Comparison of Two Works by William Wordsworth
After recalling an earlier experience in his life, William Wordsworth penned the meditative landscape poem, “Daffodils”. The tone of this poem conveys what the poet is sharing with the audience: an experience of delight and joy on the basis of observing nature, and later stopping to ponder it. In this poem, the Wordsworth takes his audience on a journey he has experienced and describes it step by step. Wordsworth starts his mental journey at the beginning of the poem in a lonely mood, is gleeful upon observing the daffodils, despondent upon leaving, and joyful in remembering them once again while alone in his dwelling. Because the poet takes his audience through his experiences, he can share his emotions with them, and the causes of his feelings. By making use of contrast and showing how he changes as a person, Wordsworth proves to his audience, in “Daffodils” that joy is only an indirect result of observing nature, because joy actually comes from introspection, thought, and contemplation of past elation.
Because “Daffodils” is a meditative landscape poem, by definition, the poet will reflect on nature, and Wordsworth utilizes this structure quite well in order to emphasize his point. Wordsworth describes everything in detail, sometimes with underlying meanings based on some reflection he has done. For example, in lines 1-2, the poet says, “I wondered lonely as a cloud that floats on high o’er vales and hills.” The cloud he describes is a simile for how the poet wanders about and his emotional state at the time. A cloud is inconstant, easy to break apart and consistently on the move. This describes how Wordsworth feels at the beginning of his emotional journey: lonely. Like many poems, Wordsworth’s “Daffodils” is organized around a particular contrast. At this point, the poet is not simply in an indifferent state of being, he is in fact gloomy and cheerless. This contrasts greatly with the joy Wordsworth expresses at the end of this poem because of his realization that recollection can bring him joy.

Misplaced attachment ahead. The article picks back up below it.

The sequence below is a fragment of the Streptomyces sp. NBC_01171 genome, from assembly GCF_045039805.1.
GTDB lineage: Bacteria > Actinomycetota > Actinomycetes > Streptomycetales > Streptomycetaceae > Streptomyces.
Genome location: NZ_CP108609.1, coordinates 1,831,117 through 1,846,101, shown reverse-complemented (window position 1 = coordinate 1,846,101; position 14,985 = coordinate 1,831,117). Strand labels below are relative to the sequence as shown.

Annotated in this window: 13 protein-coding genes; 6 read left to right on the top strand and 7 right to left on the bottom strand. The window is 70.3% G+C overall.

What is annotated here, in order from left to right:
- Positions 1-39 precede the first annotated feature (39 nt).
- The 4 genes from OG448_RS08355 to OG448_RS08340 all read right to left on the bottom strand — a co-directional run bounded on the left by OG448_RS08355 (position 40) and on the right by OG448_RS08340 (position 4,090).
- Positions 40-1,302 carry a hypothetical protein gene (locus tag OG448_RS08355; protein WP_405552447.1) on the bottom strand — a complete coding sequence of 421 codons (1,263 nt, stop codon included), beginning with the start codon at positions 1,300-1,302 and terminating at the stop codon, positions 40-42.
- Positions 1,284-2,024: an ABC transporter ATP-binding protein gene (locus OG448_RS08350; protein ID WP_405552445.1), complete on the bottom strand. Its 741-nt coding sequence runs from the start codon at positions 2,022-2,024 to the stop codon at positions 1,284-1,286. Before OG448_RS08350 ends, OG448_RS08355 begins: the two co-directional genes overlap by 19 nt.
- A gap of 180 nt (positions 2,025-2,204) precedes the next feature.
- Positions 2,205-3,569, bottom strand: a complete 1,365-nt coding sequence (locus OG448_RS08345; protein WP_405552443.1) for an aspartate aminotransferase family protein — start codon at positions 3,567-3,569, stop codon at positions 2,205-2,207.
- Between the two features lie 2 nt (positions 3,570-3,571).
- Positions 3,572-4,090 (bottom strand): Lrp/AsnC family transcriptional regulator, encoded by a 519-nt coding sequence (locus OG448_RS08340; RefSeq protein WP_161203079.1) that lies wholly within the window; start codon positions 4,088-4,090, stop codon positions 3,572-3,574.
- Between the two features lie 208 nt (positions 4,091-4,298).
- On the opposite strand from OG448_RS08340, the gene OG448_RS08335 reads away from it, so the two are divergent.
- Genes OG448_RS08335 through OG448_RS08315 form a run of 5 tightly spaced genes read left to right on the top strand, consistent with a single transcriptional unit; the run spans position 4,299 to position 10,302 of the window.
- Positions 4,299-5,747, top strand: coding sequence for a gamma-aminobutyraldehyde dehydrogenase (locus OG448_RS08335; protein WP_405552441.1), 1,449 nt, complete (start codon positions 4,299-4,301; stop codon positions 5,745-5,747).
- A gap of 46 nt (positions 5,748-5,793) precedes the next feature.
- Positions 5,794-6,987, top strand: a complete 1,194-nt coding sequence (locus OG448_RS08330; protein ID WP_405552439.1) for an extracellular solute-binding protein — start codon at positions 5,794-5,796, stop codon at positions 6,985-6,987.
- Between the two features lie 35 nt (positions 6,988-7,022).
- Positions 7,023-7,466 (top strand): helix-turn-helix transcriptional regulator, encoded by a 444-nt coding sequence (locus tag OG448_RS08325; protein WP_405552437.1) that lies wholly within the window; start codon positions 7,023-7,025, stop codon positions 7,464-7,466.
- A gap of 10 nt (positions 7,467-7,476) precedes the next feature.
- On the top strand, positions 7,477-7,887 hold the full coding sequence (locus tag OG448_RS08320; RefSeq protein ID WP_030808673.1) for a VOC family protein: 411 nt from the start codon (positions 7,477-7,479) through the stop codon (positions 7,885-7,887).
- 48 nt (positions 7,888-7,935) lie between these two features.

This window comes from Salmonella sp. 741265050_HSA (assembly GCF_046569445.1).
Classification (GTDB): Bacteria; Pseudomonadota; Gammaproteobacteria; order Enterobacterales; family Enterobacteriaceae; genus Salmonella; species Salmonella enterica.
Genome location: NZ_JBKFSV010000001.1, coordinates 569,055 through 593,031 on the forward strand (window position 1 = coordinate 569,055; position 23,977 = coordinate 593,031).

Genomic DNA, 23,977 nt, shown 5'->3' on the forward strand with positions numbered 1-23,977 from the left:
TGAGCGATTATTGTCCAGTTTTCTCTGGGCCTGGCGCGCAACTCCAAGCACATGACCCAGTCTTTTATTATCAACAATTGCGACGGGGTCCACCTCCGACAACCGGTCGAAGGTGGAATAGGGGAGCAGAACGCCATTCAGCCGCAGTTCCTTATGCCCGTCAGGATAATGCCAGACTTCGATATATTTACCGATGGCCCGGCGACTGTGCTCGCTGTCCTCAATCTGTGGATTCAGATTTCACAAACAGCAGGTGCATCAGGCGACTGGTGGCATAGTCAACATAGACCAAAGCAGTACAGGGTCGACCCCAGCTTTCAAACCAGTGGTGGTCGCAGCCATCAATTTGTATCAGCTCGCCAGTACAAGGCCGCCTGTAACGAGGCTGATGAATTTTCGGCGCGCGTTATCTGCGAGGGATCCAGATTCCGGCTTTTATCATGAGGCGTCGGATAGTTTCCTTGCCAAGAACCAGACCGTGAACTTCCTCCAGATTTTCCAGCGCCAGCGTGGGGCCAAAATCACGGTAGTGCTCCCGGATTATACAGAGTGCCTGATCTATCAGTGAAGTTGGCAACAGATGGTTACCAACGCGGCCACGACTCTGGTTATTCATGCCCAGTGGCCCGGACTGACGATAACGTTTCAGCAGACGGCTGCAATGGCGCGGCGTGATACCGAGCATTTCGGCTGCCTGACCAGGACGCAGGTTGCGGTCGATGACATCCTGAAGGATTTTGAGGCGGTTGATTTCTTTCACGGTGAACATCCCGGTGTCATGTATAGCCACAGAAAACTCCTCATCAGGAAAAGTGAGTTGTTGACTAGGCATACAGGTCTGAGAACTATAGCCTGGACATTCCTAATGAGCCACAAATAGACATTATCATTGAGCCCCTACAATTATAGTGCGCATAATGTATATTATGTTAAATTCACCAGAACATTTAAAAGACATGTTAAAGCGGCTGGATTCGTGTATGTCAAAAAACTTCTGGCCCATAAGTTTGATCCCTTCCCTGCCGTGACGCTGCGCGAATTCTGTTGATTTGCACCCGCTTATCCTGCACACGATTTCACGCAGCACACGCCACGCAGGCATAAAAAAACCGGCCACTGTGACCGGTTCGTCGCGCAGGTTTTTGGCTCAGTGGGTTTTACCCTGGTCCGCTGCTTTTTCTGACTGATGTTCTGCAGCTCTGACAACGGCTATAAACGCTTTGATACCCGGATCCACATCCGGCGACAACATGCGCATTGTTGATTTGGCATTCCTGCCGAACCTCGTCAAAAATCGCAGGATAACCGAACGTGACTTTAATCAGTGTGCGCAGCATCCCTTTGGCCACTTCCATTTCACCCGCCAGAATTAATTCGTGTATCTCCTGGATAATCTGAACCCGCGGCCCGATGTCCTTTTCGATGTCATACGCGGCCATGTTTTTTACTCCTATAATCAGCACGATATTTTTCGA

In lines 3-4, the poet reveals to his audience more about what he sees and what that means to him. “When all at once I saw a crowd, a host, of golden daffodils”. The author comes across a bunch of daffodils, but the way he describes their cluster is interesting. He calls them a “crowd,” probably referring to their closeness about him and a “host”, an archaic way of implying a multitude. In using this word, the author could also be eluding to the fact that he feels nature to be welcoming him as a different type of host. This highlights Wordsworth’s Romantic ideas, and helps the reader understand why he is so joyful.
Looking at another work of Wordsworth, for instance, his poem “Lines Written in Early Spring” gives the reader more insight about this poem. In several ways, “Lines written in Early Spring” serves as a foil for the poem “Daffodils”. “Lines Written in Early Spring” is also a meditative landscape poem, making it an ideal candidate for this type of contrast. In “Lines Written in Early Spring,” pleasant thoughts for some reason immediately bring sad ones to the front of the poet’s mind. Lines 2-4 say, “While in a grove I sate reclined, in that sweet mood when pleasant thoughts bring sad thoughts to the mind.” In “Daffodils”, Wordsworth is not immediately saddened, however, in the poem he does not mention simply temporary bliss either. He claims he was at the time unaware of the treasure that was being stored in his mind, but that it brought him joy in future days to come. He says, “I gazed––and gazed––but little thought what wealth the show to me had brought” (lines 17-18). This relates to the author’s main point, in that he shows the reader how joy comes from not only nature, but also introspection on that past experience.